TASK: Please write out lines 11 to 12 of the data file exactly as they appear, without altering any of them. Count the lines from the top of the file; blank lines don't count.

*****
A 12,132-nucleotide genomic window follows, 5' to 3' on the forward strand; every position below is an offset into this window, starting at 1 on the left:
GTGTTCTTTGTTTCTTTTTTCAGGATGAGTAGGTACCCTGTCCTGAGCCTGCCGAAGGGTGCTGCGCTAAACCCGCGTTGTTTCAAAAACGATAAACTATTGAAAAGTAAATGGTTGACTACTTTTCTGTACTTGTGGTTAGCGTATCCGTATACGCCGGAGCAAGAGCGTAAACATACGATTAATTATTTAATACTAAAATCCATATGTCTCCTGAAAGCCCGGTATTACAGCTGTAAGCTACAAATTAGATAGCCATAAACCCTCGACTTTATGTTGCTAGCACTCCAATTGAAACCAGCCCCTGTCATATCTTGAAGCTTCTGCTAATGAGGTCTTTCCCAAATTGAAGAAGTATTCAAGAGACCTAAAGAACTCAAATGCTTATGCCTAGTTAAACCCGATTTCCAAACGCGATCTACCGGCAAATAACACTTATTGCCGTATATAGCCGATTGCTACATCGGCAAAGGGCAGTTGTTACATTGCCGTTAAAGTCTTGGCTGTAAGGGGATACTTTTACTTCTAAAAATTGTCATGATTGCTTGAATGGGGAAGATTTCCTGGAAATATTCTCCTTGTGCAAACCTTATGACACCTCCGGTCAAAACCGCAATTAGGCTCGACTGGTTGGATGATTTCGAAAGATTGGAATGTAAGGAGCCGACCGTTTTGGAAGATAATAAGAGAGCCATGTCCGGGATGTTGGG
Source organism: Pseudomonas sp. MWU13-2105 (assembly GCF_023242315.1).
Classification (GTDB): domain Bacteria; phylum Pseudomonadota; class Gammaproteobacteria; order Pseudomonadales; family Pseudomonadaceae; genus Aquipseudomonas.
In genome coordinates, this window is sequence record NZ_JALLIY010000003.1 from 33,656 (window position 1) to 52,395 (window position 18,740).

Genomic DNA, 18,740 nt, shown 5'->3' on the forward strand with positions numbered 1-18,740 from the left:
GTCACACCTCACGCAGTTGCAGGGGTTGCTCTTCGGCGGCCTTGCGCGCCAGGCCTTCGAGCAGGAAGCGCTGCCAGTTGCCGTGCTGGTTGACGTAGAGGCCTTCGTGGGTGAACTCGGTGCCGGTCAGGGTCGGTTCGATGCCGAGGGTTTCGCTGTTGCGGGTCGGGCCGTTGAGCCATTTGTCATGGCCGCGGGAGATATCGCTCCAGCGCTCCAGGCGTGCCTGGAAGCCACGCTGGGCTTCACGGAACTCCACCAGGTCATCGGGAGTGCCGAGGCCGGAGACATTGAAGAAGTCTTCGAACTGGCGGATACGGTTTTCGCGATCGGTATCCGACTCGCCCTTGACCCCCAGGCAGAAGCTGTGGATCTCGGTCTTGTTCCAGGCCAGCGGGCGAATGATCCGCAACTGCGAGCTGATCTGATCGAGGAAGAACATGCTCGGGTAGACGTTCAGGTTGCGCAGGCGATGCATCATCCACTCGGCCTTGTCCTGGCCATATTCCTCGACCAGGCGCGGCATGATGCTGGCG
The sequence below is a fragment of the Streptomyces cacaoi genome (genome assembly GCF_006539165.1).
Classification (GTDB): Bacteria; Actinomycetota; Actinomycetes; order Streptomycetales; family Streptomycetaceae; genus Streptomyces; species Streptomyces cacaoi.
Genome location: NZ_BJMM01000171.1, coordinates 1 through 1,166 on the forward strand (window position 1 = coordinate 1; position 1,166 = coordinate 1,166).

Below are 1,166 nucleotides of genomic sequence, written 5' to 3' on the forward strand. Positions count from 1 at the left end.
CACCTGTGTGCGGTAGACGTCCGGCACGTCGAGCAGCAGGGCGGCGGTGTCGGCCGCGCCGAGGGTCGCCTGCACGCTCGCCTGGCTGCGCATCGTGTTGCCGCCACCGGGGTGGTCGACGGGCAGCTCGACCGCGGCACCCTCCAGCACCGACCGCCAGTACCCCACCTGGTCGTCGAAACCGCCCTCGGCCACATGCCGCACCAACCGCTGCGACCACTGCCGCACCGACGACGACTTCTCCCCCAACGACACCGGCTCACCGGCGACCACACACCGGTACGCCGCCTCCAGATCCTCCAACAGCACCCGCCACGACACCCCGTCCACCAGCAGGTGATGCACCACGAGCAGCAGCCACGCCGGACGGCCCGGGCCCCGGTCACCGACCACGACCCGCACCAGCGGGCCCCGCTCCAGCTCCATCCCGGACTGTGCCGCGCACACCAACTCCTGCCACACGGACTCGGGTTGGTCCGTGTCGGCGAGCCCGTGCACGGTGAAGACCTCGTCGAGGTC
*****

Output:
Below are 1,166 nucleotides of genomic sequence, written 5' to 3' on the forward strand. Positions count from 1 at the left end.
CACCTGTGTGCGGTAGACGTCCGGCACGTCGAGCAGCAGGGCGGCGGTGTCGGCCGCGCCGAGGGTCGCCTGCACGCTCGCCTGGCTGCGCATCGTGTTGCCGCCACCGGGGTGGTCGACGGGCAGCTCGACCGCGGCACCCTCCAGCACCGACCGCCAGTACCCCACCTGGTCGTCGAAACCGCCCTCGGCCACATGCCGCACCAACCGCTGCGACCACTGCCGCACCGACGACGACTTCTCCCCCAACGACACCGGCTCACCGGCGACCACACACCGGTACGCCGCCTCCAGATCCTCCAACAGCACCCGCCACGACACCCCGTCCACCAGCAGGTGATGCACCACGAGCAGCAGCCACGCCGGACGGCCCGGGCCCCGGTCACCGACCACGACCCGCACCAGCGGGCCCCGCTCCAGCTCCATCCCGGACTGTGCCGCGCACACCAACTCCTGCCACACGGACTCGGGTTGGTCCGTGTCGGCGAGCCCGTGCACGGTGAAGACCTCGTCGAGGTC